8. Joseph Campbell turned myth into the fiction of narcissism & self-glorification, enabling Hollywood to swaddle an entire culture in the same triumphalist story over & over & over & over & over & over & over & over & over & over & over & over & over & over & over & over & over & over & over & over & over & over & over & over & over & over & over & over & over & over & over &
9. The narrative structure is the story. Don’t think you can change anything by pouring different content into it. If you use the same narrative structure every time, you too will be writing the same story over & over & over & over & over & over & over & over & over & over & over & over & over & over & over & & over &
10. You’re responsible for yourself. Get your head together. Write or don’t write.

The above advice should not be taken as advice. If you take anything that appears on this blog as advice, your aspirations may not be met by the publishing industry. This disclaimer was brought to you from the kitchens of the Ambiente Hotel. We don’t have a returns policy on the Squid Surprise, but you can sometimes come to an arrangement with the boy who serves in the back bar.

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Filed under things to avoid in popular fiction, writing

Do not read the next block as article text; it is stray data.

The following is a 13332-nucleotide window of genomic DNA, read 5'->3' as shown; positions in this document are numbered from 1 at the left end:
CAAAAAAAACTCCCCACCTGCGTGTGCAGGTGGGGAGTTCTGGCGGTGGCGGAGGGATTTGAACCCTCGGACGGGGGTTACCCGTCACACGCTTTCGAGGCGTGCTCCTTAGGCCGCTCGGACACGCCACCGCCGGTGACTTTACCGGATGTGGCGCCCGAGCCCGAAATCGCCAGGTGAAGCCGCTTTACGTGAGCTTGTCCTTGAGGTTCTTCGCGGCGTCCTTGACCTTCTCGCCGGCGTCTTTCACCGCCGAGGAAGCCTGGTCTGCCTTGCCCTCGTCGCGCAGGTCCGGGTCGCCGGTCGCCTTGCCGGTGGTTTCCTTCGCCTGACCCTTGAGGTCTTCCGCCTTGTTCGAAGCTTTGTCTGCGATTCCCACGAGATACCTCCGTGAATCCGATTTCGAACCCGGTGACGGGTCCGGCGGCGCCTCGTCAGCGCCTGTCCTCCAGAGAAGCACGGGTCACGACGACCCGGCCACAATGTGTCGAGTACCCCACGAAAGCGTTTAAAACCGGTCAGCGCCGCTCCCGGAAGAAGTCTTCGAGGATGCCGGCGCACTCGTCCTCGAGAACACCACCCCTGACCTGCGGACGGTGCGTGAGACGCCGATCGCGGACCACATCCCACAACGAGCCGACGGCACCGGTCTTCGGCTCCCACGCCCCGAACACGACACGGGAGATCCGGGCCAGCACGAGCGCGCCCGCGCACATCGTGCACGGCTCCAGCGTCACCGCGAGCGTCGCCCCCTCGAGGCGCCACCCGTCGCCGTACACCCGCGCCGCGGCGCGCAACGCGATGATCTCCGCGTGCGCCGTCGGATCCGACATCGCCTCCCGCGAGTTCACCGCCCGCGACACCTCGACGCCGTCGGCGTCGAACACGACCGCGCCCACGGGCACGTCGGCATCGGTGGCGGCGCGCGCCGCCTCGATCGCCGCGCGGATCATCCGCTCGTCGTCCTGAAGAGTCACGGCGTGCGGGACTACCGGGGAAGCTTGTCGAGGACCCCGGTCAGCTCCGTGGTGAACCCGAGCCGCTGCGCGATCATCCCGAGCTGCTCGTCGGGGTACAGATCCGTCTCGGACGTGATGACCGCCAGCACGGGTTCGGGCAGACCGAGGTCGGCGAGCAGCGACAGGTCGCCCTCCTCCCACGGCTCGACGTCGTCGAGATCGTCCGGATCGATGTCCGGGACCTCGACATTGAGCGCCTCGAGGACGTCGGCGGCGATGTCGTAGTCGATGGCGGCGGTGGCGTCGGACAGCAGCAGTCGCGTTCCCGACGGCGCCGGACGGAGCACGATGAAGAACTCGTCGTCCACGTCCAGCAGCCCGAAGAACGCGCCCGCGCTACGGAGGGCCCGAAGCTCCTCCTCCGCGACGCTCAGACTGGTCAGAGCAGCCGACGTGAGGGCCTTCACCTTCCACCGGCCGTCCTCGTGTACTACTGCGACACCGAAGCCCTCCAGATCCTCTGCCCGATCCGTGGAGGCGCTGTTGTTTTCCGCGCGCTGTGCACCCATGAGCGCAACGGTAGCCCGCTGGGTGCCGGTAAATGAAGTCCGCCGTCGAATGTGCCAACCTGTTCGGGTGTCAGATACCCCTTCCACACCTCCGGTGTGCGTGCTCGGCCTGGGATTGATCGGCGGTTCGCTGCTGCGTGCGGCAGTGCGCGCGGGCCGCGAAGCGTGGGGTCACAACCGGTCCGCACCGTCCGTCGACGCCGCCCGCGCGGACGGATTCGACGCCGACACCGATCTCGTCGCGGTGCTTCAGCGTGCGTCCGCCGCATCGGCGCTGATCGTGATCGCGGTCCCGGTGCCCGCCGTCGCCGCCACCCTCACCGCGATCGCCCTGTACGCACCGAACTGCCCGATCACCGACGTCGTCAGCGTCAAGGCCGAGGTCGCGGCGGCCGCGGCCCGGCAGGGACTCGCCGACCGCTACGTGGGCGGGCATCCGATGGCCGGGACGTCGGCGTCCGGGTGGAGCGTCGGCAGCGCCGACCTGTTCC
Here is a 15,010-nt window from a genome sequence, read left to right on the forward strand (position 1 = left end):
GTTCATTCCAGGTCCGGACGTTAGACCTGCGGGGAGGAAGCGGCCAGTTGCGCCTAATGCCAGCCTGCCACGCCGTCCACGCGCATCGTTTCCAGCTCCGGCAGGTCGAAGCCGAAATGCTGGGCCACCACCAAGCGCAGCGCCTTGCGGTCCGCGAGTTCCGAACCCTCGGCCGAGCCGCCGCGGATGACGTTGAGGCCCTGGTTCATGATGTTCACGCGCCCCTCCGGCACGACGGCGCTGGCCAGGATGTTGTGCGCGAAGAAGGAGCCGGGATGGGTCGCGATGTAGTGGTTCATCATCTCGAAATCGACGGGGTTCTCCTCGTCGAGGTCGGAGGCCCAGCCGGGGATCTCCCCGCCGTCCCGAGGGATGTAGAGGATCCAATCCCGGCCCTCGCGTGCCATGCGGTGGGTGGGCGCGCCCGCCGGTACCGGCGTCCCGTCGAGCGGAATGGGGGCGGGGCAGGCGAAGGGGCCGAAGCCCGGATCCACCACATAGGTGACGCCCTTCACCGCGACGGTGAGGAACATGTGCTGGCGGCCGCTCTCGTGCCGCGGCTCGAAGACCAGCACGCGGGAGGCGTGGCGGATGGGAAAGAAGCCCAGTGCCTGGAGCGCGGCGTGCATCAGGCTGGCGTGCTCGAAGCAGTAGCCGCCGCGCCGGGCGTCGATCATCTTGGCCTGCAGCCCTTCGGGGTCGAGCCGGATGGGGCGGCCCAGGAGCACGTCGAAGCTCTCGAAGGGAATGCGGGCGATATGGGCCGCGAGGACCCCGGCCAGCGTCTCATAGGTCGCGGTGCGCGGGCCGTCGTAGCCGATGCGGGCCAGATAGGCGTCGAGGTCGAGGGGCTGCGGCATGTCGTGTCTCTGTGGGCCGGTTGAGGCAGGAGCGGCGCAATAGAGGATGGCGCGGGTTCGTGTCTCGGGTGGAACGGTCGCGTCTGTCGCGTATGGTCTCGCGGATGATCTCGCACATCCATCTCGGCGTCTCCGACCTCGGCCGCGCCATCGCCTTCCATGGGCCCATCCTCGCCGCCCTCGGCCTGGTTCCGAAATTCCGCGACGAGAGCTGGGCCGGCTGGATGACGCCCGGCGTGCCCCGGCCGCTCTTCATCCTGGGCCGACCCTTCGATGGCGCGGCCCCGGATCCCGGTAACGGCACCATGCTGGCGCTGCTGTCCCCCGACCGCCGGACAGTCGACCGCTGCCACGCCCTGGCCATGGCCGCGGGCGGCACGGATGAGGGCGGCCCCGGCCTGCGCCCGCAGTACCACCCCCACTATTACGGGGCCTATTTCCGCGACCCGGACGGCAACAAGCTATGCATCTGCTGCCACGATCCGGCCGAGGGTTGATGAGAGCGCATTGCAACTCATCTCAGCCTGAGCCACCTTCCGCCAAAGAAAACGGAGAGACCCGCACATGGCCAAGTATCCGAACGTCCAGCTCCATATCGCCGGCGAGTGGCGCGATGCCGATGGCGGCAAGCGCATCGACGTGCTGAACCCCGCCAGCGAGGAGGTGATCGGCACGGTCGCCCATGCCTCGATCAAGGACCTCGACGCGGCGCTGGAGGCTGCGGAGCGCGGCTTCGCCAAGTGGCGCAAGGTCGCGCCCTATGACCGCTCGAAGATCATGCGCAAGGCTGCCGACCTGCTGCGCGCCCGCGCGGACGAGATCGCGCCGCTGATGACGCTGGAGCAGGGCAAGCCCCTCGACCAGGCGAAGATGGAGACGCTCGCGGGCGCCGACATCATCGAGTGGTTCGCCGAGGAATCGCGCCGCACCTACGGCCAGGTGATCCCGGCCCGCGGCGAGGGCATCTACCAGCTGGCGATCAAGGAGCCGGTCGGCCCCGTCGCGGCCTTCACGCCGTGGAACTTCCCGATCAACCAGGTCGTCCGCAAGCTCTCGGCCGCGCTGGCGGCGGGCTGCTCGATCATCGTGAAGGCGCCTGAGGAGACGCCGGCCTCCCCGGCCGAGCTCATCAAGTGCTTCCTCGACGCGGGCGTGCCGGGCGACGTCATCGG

15 responses to “disclaimer

  1. Brendan Byrne

    So would a creative writing class taught by you just consist of random, intermittent bursts of serious violence?

  2. uzwi

    No, there would be bouts of psychotic depression, too. I am nothing if not value for money.

  3. MikeM

    Laughed my socks off.

    Are you still doing the creative writing classes, though?

  4. uzwi

    These are the creative writing classes. Populism is the new pretentiousness, discuss. That’ll be £9,000, MikeM.

  5. If I use your advice in writing my homage to Light (in which I’ll leave out all the bits this guy http://www.notclickable.com/blog/have-you-heard-of-it) doesn’t like) will you give me a cover blurb? Ta very much. If you don’t you’re a sellout who hates his fans.

  6. euphrosyne

    Misanthropy was rarely so refreshing. I think I’ll make a conflicted blog post about it.

  7. Dave

    Sorry if I’m being dense, because I know you’ve touched on it before, but what is your beef with motive?

  8. Kaplan

    Hiz, Mr. Aaron, if you can read in spanish, you have another article here. To balance, you know.


  9. Robert